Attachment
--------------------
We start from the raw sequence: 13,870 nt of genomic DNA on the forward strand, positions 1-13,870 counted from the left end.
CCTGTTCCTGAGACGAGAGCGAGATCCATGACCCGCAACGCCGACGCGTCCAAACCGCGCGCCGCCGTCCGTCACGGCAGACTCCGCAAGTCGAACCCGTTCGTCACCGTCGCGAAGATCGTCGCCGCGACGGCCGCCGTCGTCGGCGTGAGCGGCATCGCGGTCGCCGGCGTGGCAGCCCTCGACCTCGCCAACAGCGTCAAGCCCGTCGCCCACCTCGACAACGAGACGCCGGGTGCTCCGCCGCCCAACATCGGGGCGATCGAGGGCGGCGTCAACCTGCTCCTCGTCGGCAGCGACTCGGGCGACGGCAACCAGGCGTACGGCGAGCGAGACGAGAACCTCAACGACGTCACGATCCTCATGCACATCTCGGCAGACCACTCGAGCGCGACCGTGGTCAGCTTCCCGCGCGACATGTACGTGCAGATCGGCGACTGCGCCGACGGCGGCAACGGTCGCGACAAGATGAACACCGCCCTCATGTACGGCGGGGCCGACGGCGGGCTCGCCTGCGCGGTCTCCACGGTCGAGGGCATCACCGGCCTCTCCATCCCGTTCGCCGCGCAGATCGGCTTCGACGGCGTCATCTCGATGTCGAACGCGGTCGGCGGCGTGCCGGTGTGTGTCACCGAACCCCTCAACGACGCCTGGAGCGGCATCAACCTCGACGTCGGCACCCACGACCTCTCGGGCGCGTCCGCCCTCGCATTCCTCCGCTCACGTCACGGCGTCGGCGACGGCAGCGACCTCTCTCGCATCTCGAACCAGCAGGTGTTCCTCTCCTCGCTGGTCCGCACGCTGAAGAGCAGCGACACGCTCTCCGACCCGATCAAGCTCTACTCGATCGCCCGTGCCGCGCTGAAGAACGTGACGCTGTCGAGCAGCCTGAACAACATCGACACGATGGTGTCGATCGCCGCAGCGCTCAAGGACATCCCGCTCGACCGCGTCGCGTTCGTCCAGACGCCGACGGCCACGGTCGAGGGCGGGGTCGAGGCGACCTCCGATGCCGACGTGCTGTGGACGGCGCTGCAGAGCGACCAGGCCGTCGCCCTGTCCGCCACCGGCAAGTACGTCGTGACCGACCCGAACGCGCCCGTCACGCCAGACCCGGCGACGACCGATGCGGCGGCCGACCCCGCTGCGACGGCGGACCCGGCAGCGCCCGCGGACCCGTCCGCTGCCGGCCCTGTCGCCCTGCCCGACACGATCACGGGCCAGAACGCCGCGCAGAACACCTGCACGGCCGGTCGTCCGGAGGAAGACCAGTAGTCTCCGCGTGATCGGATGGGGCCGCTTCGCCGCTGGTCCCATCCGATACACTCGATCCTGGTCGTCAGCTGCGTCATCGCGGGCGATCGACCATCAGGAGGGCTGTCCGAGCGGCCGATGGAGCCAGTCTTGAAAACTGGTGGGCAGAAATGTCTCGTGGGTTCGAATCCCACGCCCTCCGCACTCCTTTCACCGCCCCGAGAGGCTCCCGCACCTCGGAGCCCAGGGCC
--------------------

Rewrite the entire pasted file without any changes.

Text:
We start from the raw sequence: 13,870 nt of genomic DNA on the forward strand, positions 1-13,870 counted from the left end.
CCTGTTCCTGAGACGAGAGCGAGATCCATGACCCGCAACGCCGACGCGTCCAAACCGCGCGCCGCCGTCCGTCACGGCAGACTCCGCAAGTCGAACCCGTTCGTCACCGTCGCGAAGATCGTCGCCGCGACGGCCGCCGTCGTCGGCGTGAGCGGCATCGCGGTCGCCGGCGTGGCAGCCCTCGACCTCGCCAACAGCGTCAAGCCCGTCGCCCACCTCGACAACGAGACGCCGGGTGCTCCGCCGCCCAACATCGGGGCGATCGAGGGCGGCGTCAACCTGCTCCTCGTCGGCAGCGACTCGGGCGACGGCAACCAGGCGTACGGCGAGCGAGACGAGAACCTCAACGACGTCACGATCCTCATGCACATCTCGGCAGACCACTCGAGCGCGACCGTGGTCAGCTTCCCGCGCGACATGTACGTGCAGATCGGCGACTGCGCCGACGGCGGCAACGGTCGCGACAAGATGAACACCGCCCTCATGTACGGCGGGGCCGACGGCGGGCTCGCCTGCGCGGTCTCCACGGTCGAGGGCATCACCGGCCTCTCCATCCCGTTCGCCGCGCAGATCGGCTTCGACGGCGTCATCTCGATGTCGAACGCGGTCGGCGGCGTGCCGGTGTGTGTCACCGAACCCCTCAACGACGCCTGGAGCGGCATCAACCTCGACGTCGGCACCCACGACCTCTCGGGCGCGTCCGCCCTCGCATTCCTCCGCTCACGTCACGGCGTCGGCGACGGCAGCGACCTCTCTCGCATCTCGAACCAGCAGGTGTTCCTCTCCTCGCTGGTCCGCACGCTGAAGAGCAGCGACACGCTCTCCGACCCGATCAAGCTCTACTCGATCGCCCGTGCCGCGCTGAAGAACGTGACGCTGTCGAGCAGCCTGAACAACATCGACACGATGGTGTCGATCGCCGCAGCGCTCAAGGACATCCCGCTCGACCGCGTCGCGTTCGTCCAGACGCCGACGGCCACGGTCGAGGGCGGGGTCGAGGCGACCTCCGATGCCGACGTGCTGTGGACGGCGCTGCAGAGCGACCAGGCCGTCGCCCTGTCCGCCACCGGCAAGTACGTCGTGACCGACCCGAACGCGCCCGTCACGCCAGACCCGGCGACGACCGATGCGGCGGCCGACCCCGCTGCGACGGCGGACCCGGCAGCGCCCGCGGACCCGTCCGCTGCCGGCCCTGTCGCCCTGCCCGACACGATCACGGGCCAGAACGCCGCGCAGAACACCTGCACGGCCGGTCGTCCGGAGGAAGACCAGTAGTCTCCGCGTGATCGGATGGGGCCGCTTCGCCGCTGGTCCCATCCGATACACTCGATCCTGGTCGTCAGCTGCGTCATCGCGGGCGATCGACCATCAGGAGGGCTGTCCGAGCGGCCGATGGAGCCAGTCTTGAAAACTGGTGGGCAGAAATGTCTCGTGGGTTCGAATCCCACGCCCTCCGCACTCCTTTCACCGCCCCGAGAGGCTCCCGCACCTCGGAGCCCAGGGCC